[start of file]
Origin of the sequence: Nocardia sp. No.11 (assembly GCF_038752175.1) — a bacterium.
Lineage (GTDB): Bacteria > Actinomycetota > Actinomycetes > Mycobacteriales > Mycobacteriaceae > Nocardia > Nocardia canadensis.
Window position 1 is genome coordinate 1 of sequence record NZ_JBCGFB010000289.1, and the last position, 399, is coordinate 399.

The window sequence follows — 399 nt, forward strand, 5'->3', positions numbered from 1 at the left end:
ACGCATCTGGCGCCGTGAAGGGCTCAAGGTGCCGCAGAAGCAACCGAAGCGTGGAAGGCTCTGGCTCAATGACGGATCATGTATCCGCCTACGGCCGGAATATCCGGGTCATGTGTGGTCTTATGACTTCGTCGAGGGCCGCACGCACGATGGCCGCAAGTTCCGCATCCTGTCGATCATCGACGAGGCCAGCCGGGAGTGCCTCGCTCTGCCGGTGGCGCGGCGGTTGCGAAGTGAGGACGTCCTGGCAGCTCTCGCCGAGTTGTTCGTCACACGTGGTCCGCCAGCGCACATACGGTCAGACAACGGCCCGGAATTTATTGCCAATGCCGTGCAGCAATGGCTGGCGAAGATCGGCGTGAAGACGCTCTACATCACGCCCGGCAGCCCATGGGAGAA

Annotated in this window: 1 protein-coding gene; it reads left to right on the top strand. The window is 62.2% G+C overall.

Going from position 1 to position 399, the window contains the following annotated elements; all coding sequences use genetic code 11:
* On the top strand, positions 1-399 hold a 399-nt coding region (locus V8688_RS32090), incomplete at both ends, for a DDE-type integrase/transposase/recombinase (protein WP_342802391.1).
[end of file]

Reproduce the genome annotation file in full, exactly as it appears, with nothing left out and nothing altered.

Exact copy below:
Origin of the sequence: Nocardia sp. No.11 (assembly GCF_038752175.1) — a bacterium.
Lineage (GTDB): Bacteria > Actinomycetota > Actinomycetes > Mycobacteriales > Mycobacteriaceae > Nocardia > Nocardia canadensis.
Window position 1 is genome coordinate 1 of sequence record NZ_JBCGFB010000289.1, and the last position, 399, is coordinate 399.

The window sequence follows — 399 nt, forward strand, 5'->3', positions numbered from 1 at the left end:
ACGCATCTGGCGCCGTGAAGGGCTCAAGGTGCCGCAGAAGCAACCGAAGCGTGGAAGGCTCTGGCTCAATGACGGATCATGTATCCGCCTACGGCCGGAATATCCGGGTCATGTGTGGTCTTATGACTTCGTCGAGGGCCGCACGCACGATGGCCGCAAGTTCCGCATCCTGTCGATCATCGACGAGGCCAGCCGGGAGTGCCTCGCTCTGCCGGTGGCGCGGCGGTTGCGAAGTGAGGACGTCCTGGCAGCTCTCGCCGAGTTGTTCGTCACACGTGGTCCGCCAGCGCACATACGGTCAGACAACGGCCCGGAATTTATTGCCAATGCCGTGCAGCAATGGCTGGCGAAGATCGGCGTGAAGACGCTCTACATCACGCCCGGCAGCCCATGGGAGAA

Annotated in this window: 1 protein-coding gene; it reads left to right on the top strand. The window is 62.2% G+C overall.

Going from position 1 to position 399, the window contains the following annotated elements; all coding sequences use genetic code 11:
* On the top strand, positions 1-399 hold a 399-nt coding region (locus V8688_RS32090), incomplete at both ends, for a DDE-type integrase/transposase/recombinase (protein WP_342802391.1).